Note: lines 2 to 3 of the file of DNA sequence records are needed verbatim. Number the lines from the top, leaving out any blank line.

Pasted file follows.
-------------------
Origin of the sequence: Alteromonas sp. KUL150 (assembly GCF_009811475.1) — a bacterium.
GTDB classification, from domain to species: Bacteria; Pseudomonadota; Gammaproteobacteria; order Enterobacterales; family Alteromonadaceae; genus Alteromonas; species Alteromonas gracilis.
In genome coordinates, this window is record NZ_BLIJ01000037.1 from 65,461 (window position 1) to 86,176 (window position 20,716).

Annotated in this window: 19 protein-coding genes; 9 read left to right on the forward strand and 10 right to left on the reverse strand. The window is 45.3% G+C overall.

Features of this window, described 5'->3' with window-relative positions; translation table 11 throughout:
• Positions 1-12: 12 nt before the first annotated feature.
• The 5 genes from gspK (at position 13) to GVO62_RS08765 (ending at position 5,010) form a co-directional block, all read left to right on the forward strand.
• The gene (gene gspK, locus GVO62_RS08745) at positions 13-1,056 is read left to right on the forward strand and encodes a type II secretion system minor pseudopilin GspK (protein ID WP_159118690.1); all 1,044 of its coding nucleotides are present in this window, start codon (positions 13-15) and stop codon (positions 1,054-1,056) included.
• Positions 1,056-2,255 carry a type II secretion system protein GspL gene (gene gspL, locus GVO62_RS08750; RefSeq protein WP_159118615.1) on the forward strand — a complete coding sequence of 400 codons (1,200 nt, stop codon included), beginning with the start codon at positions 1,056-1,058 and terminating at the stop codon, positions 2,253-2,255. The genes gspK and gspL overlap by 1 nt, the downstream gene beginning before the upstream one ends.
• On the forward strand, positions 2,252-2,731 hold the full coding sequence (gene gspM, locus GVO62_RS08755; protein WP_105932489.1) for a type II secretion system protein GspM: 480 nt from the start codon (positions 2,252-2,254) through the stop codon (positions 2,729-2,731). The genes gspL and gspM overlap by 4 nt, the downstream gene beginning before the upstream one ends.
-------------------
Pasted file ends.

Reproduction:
GTDB classification, from domain to species: Bacteria; Pseudomonadota; Gammaproteobacteria; order Enterobacterales; family Alteromonadaceae; genus Alteromonas; species Alteromonas gracilis.
In genome coordinates, this window is record NZ_BLIJ01000037.1 from 65,461 (window position 1) to 86,176 (window position 20,716).